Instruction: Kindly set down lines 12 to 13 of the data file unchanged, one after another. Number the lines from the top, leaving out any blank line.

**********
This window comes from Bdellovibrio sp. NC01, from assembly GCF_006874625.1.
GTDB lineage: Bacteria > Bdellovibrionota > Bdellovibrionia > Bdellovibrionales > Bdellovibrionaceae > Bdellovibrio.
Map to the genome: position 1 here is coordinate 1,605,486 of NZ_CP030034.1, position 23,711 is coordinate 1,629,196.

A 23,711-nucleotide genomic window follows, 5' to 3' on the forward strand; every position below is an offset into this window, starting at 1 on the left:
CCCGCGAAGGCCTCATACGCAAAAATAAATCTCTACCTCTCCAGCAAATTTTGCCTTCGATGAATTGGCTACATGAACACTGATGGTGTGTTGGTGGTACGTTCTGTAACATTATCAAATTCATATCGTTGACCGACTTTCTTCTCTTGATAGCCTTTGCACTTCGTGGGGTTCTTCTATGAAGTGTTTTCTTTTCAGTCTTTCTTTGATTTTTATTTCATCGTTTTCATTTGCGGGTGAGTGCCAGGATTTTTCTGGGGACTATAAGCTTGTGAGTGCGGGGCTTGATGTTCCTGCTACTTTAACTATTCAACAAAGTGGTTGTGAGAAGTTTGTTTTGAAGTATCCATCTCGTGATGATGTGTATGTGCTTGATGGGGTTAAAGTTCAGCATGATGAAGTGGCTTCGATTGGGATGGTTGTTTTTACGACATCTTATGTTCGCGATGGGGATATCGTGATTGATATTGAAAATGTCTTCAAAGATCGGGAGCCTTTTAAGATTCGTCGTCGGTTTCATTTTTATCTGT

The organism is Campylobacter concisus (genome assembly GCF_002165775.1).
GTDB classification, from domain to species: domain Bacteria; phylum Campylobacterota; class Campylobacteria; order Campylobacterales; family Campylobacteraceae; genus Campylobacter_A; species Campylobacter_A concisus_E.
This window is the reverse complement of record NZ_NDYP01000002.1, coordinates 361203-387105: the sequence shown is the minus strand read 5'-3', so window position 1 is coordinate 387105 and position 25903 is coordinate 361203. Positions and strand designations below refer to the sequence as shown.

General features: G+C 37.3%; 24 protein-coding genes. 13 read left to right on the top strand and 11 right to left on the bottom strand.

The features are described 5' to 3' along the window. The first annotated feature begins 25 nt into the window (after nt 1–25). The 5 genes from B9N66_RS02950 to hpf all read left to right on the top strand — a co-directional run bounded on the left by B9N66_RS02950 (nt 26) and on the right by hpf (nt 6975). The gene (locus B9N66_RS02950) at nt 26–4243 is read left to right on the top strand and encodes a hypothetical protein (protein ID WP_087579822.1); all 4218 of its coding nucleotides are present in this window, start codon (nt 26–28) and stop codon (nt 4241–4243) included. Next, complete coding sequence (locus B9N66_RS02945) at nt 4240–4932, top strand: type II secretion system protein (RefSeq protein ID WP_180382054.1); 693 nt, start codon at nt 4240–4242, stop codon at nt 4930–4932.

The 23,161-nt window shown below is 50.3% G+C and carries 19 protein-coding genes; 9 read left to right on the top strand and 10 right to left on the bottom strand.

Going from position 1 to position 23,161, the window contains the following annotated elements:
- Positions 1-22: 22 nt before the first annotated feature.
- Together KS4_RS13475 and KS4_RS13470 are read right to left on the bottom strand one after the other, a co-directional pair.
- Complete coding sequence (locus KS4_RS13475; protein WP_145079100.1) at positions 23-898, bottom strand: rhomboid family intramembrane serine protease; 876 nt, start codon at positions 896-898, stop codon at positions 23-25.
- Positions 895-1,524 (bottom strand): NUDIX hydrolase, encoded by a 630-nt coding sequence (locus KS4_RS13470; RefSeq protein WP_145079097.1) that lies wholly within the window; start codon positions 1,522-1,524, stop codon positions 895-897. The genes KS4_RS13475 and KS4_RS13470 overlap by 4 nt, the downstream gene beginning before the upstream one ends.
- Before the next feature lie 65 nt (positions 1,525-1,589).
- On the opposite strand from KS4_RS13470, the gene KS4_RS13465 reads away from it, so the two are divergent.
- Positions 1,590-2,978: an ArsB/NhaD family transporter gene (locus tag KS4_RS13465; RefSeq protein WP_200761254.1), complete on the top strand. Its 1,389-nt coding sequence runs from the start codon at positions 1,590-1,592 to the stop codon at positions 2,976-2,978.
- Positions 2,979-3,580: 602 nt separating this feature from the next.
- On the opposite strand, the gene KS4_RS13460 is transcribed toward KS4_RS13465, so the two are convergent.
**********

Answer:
Going from position 1 to position 23,161, the window contains the following annotated elements:
- Positions 1-22: 22 nt before the first annotated feature.